Faith sustains family in teen's battle against cancer

Until three months ago, David Koury was a typical 13-year-old, the "happy-go-lucky" son of Bryon and Kristi Koury and younger brother of Jeremy, Jenny and Rachel.

That began to change in September when David complained about pain in his right knee.

"At first, we thought he just twisted it," Bryon Koury said Wednesday. "We noticed it starting to swell. It concerned us so we took him to urgent care."

A doctor looked at David's knee and said he probably sprained it. He told David to ice the swelling, wrap the knee, and take pain relievers.

"Two weeks later, the knee was swelling tremendously," Koury said.

The Kourys took David to their family doctor in Carson City who ordered an MRI. The morning after the test, the doctor called with the news that David had a tumor and referred the family to an oncologist.

It took a few days to get an appointment, but David's pain was so intense, the Kourys went back to their family physician. He made a few phone calls and immediately sent the Kourys to Oakland Children's Hospital.

"They ran a bunch more tests which confirmed the tumor was osteosarcoma, a rare bone cancer which strikes kids between the ages of 1-20," Koury said Wednesday in a telephone interview from the hospital.

In the past few weeks, the Kourys have had to learn terms and protocol to deal with the aggressive cancer.

"These are things I never thought I'd have to learn," Koury said. "One in a million children get this thing. It starts in the growth plate, usually in the femur or around the shoulder. It can infect the knee."

By the time the Kourys got David to Oakland, the cancer had spread to his lungs and possibly his kidneys.

The Kourys are making regular roundtrips to California so David can be treated with chemotherapy.

He is scheduled for surgery on Jan. 7.

"They'll either replace his knee and probably two-thirds of his femur or his leg will be amputated," Koury said.

"He was the picture of health three months ago and now he is lying in a hospital bed with the possibility of having of having his leg taken off."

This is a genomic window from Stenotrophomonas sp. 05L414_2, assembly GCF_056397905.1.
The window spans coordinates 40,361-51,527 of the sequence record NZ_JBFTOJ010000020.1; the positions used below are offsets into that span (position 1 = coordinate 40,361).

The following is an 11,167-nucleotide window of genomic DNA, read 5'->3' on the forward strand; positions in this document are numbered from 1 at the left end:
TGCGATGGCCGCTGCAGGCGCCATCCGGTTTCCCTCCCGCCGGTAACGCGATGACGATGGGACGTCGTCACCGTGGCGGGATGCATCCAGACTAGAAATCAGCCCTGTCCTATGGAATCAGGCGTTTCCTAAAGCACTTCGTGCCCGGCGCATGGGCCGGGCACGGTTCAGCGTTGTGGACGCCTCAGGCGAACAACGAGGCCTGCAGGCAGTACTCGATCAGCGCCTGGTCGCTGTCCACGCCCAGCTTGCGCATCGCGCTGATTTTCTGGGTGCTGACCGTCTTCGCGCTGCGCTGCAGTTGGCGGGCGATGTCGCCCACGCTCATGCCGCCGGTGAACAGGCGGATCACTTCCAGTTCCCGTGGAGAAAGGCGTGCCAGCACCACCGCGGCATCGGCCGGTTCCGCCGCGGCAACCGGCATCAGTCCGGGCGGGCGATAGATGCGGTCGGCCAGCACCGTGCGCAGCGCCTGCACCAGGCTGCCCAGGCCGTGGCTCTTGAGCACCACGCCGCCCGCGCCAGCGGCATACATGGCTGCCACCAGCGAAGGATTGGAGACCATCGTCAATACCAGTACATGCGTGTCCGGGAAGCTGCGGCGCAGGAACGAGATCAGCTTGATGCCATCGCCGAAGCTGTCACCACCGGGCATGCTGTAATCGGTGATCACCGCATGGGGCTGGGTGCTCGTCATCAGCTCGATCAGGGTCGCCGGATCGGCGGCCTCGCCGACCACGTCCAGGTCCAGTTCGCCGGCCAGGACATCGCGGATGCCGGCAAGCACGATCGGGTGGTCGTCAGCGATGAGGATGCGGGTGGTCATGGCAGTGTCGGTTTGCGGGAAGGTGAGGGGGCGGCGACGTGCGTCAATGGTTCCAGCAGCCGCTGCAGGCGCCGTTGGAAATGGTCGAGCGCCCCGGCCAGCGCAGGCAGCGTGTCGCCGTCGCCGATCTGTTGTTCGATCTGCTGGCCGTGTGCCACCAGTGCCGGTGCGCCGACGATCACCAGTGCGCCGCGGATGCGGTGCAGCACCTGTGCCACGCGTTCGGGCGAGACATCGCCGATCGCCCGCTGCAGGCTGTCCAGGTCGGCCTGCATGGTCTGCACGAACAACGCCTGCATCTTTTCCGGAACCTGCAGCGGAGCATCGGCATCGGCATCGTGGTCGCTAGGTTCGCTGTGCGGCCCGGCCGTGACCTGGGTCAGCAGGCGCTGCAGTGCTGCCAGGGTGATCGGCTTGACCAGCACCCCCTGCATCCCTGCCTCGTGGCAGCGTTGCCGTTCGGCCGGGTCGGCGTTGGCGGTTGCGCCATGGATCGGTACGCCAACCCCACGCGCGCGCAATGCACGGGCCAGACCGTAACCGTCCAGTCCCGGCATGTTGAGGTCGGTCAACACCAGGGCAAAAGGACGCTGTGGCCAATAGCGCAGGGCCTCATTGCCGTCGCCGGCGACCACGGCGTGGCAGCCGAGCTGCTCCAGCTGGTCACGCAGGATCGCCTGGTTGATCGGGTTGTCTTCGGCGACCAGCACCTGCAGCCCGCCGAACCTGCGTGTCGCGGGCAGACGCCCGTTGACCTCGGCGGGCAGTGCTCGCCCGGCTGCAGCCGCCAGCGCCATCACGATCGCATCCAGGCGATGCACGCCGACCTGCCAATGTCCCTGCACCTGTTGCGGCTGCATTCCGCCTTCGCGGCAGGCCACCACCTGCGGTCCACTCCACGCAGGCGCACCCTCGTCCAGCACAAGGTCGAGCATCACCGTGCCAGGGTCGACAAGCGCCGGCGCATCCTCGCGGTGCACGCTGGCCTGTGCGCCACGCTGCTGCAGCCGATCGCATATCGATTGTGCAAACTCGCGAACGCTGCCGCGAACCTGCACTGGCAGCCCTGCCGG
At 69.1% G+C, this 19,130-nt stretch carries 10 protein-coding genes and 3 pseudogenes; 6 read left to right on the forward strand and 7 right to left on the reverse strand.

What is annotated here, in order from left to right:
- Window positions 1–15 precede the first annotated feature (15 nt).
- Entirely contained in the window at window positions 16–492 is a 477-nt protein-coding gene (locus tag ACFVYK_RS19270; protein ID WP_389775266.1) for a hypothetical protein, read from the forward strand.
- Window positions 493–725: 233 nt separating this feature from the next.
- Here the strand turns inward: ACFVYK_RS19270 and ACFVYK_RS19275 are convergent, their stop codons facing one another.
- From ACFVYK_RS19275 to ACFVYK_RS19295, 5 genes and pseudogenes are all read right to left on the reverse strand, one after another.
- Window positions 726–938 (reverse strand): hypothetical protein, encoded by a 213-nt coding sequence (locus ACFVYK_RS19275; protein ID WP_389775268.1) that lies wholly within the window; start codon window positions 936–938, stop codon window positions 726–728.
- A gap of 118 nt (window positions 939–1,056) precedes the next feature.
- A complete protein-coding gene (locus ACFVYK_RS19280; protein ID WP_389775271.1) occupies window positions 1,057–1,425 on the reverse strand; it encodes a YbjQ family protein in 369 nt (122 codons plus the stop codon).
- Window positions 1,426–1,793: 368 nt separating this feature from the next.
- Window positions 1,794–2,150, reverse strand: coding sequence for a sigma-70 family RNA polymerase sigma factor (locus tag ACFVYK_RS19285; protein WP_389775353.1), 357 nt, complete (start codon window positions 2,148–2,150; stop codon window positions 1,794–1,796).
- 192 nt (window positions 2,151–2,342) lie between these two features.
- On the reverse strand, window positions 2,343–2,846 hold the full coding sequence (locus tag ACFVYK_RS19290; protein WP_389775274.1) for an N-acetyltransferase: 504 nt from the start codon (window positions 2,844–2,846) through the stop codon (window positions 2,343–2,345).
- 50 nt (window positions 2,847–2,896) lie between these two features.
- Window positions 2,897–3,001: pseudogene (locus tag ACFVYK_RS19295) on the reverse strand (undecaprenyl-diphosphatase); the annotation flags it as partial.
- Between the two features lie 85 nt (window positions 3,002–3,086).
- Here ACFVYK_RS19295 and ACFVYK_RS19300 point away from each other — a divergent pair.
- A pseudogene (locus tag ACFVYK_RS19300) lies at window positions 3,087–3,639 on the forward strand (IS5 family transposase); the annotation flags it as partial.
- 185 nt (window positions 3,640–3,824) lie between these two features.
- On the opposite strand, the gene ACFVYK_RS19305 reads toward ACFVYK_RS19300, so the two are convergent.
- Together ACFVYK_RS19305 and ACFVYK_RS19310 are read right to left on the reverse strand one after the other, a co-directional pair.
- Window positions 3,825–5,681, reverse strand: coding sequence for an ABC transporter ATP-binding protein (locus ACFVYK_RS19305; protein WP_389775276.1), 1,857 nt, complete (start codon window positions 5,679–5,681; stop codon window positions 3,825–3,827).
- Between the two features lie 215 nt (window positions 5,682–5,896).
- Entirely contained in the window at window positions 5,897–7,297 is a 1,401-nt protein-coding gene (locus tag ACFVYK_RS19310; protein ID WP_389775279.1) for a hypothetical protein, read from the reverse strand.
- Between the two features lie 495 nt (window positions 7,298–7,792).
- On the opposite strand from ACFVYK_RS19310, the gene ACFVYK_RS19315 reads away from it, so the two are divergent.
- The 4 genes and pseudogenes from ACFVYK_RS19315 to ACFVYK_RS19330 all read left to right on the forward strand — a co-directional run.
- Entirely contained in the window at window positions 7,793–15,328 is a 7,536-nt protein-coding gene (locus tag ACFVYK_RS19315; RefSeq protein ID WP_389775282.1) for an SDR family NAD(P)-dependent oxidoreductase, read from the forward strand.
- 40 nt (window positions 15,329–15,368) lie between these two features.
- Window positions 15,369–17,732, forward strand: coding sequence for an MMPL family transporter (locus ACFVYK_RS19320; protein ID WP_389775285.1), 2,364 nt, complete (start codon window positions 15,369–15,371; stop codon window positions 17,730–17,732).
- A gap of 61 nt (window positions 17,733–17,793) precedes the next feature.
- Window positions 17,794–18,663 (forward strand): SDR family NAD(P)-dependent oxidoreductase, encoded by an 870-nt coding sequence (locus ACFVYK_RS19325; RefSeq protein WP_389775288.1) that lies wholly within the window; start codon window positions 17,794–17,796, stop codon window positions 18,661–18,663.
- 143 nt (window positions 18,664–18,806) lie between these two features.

David also needs surgery for lesions on his lungs.

"He's my hero," Koury said of his son. "He's scared to death which is natural, but he's been so strong and brave through this whole thing. It just amazes me."

Koury, a deacon at First Baptist Church in Minden, said his family's faith is carrying them through the ordeal.

"I don't know how people get through this without faith in God and Christ," he said. "If it wasn't for that, we probably would be insane right now. I know God is in control. He knew about this long before David was born. He has a plan for David's life and we are anxious to learn what it is."

Koury is employed by the Department of Public Safety and expressed his gratitude to his coworkers.

"Our church support, our friends and family have really sustained us. It's been overwhelming, the love and support that have be shown to us. It is so appreciated," he said.


-- A fund has been established at U.S. Bank to assist the family of David Koury with travel expenses associated with his cancer treatment. Donations may be made the David Koury Fund, account No. 153-752-591-823.

-- Friends of the Koury family are sponsoring a silent auction of original art by Janice Shedd and Colleen Nestroyl. The paintings are on display at the Douglas campus of Western Nevada College, 1680 Bently Parkway South, where bids will be accepted through Dec. 10. Information, 782-5321.


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